Delivering the transition to energy efficient lighting in Azerbaijan

Project General Information



00943


5156

Climate change

Climate Change

V





B.1. Describe the baseline project and the problem that it seeks to address:

 

I.                   Summary of the national energy situation  

 

Azerbaijan has one of the fastest growing economies in the world, largely due to its oil production. Given its major reserves, the Azerbaijan’s energy needs are met entirely with gas and oil. The country faces a legacy of aging Soviet-era infrastructure and a history of environmental degradation associated with fossil fuel development. The improvement of Azerbaijan’s energy intensity and energy efficiency are essential steps towards more sustainable energy consumption. Azerbaijan has one of the highest energy intensities in Eastern Europe, indicating a low level of energy efficiency. Contributing factors include outdated technologies, inefficient equipment, limited pollution control mechanisms, inadequate waste management, and the poor quality of raw materials. Azerbaijan produces enough electricity to meet domestic needs, but due to transmission and distribution limitations must rely on imports to meet the needs of some localities. Energy conservation through efficient lighting would decrease the frequency of blackouts and could potentially free up electricity for export.

 

Energy efficiency investments are a great opportunity for the Azerbaijan, which is already making some strides. Azerenergy has noted a small decline in consumption in the Azerbaijan recently due to its efforts to improve efficiency. Improvements in natural gas supply and the introduction of electricity meters across the Azerbaijan have improved efficiency while also addressing access and security.

II.                Summary of the national efficient lighting situation

Azerbaijan has begun to promote energy efficient lighting. Namely, a proposal for The Parliament is considering MEPS for lamps and the National Standard Agency is preparing mandatory labels for lamps. Energy efficiency awareness raising campaigns through media and school educational programmes have been conducted in some cities.  Baku is planning to establish CFL collection points and to build a recycling facility for electronic waste.

Most of these activities have yet to be implemented and most are not planned on a national level. Azerbaijan still needs to define the absolute levels of the lamp MEPS (including LED lamps) and make sure that these standards incorporate global best practices.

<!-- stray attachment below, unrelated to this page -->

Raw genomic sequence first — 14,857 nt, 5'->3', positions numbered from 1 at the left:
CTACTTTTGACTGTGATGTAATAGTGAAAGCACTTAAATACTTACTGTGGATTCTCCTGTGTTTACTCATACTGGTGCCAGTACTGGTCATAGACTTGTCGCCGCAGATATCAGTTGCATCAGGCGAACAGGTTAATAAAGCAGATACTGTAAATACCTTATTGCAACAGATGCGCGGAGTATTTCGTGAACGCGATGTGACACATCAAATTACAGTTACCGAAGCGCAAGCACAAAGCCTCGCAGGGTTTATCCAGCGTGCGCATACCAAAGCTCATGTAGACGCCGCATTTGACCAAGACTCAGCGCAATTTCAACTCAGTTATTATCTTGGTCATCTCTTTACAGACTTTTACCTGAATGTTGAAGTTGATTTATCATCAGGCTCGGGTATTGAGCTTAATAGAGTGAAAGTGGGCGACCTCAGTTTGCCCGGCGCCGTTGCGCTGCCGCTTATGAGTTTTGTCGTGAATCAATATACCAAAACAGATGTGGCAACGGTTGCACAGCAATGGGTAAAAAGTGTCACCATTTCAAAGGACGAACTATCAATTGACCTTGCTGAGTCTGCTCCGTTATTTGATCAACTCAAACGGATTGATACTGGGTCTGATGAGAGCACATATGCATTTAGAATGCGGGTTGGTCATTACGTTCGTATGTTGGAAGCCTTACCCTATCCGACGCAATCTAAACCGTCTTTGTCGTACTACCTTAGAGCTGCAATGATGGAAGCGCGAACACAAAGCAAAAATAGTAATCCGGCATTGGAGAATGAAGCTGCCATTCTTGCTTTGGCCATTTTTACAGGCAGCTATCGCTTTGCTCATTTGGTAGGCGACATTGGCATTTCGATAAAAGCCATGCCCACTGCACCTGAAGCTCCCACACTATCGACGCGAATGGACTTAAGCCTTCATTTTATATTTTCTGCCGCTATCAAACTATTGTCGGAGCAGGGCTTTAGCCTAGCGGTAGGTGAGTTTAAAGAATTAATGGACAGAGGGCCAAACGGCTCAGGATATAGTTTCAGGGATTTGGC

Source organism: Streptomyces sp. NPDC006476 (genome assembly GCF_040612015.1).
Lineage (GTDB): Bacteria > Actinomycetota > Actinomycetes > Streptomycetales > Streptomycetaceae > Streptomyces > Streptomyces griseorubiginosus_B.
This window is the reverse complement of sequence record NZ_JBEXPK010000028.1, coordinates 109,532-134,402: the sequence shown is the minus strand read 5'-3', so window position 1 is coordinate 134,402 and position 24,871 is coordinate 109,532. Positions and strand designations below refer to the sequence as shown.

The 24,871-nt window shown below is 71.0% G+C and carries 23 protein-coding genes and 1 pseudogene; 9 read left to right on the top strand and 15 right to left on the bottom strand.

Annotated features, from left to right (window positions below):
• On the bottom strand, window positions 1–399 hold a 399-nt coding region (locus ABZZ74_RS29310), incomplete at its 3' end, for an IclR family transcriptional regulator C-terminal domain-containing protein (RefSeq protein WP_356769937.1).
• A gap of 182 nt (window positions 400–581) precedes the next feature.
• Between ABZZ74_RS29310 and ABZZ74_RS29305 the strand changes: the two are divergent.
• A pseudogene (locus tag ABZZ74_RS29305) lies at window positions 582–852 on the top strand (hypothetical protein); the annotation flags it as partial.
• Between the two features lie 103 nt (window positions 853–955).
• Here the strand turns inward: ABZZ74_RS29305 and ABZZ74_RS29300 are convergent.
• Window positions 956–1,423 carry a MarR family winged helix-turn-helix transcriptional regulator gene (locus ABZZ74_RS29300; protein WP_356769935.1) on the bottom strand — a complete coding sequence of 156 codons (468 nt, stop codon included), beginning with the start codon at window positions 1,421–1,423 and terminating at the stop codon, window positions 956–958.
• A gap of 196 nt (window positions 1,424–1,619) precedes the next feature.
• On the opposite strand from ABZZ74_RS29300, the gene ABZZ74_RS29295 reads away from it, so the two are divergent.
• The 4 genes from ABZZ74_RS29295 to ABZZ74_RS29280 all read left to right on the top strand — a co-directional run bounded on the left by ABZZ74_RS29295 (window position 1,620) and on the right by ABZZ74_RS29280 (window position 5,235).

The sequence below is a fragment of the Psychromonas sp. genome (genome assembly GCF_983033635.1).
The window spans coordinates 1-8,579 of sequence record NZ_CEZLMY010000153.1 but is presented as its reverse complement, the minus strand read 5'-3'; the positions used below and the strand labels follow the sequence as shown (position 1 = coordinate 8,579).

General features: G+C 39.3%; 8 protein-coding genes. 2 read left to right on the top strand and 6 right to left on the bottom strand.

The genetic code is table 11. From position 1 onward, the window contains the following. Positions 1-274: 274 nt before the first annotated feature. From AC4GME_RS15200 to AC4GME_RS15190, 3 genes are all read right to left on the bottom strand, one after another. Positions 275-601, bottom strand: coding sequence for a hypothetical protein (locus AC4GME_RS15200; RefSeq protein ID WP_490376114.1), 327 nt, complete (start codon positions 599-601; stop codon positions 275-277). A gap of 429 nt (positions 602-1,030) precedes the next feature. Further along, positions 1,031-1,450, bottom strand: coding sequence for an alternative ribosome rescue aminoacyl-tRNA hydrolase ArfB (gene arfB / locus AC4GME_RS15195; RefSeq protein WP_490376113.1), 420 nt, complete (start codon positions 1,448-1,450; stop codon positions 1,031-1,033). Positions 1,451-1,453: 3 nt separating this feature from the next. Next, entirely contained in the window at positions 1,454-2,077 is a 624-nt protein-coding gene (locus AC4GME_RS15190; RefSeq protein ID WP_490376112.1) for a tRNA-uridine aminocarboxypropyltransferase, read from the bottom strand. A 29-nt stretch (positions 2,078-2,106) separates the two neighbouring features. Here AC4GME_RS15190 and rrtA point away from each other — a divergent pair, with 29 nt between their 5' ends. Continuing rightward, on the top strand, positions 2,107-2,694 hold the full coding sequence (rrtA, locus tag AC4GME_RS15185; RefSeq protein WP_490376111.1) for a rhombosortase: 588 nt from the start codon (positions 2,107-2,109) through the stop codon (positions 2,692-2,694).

Azerbaijan lacks a robust quality control and enforcement system to prevent low performance lamps from entering its market. International testing standards and a lighting laboratory need to be established and an enforcement system created. More efforts to establish demand side management will help introduce new lighting technologies. A public information campaign would educate people about the environmental benefits to collecting and eventually recycle mercury-added lamps. Concurrently, CFL collection points and a collection system must be set up throughout the Azerbaijan. Azerbaijan can expand beyond promoting efficient lighting in residential sector to the commercial/industrial and outdoor sectors to gain much greater reductions in electricity demand, consumption and related GHG emissions.

III.                   Summary benefits of the transition to energy efficient lighting

 

A thorough transition to efficient lighting in the residential, commercial/industrial and outdoor sectors would yield environmental benefits of 454.6 kilotons of CO2 annually Electricity consumption would be reduced by 1.1 TWh annually (approximately 8% of total national electricity consumption). Lighting electricity consumption would be reduced by 50%. Annual cost savings would be approximately 55.8 million USD.

 

 

Annual benefits of the transition to efficient lighting in Azerbaijan

(Residential, commercial/industrial and outdoor sectors)

 

CO2 emissions reductions (Kt)

Energy savings (TWh)

Cost savings (million USD)

454.6

1.1

55.8

 

The phase out of inefficient incandescent lamps would result in reductions of approximately 380 kilotonnes of CO2 annually, electricity consumption would be reduced by 0.92 TWh and costs savings would be 53 million USD.

 

 


Full Size Project(FSP)

National


Europe


Azerbaijan


GEF Trust Fund

Stage Grant to UNEP Grant to other IA Co-Financing UNEP Fee Other IA Fee
PDF
$ 3,000,000.00 $ 0.00 $ 12,000,000.00 $ 300,000.00 $ 0.00


No





External



Executing Agency Category
URC (UNEP Risoe Centre )

Partner Category

Name Category Period
Geordie Colville

Moderate Risk

Weak government support, which leads to inadequate and ineffective enforcement or policies and regulations Policies might be recommended but not implemented Delayed implementation of activities that are baselines for specific incremental activities of the proposed project Low level participation from the private sector actors including lighting technology manufacturers and distributors.




0





Fiscal Year Project activities and objectives met


$ 0.00


No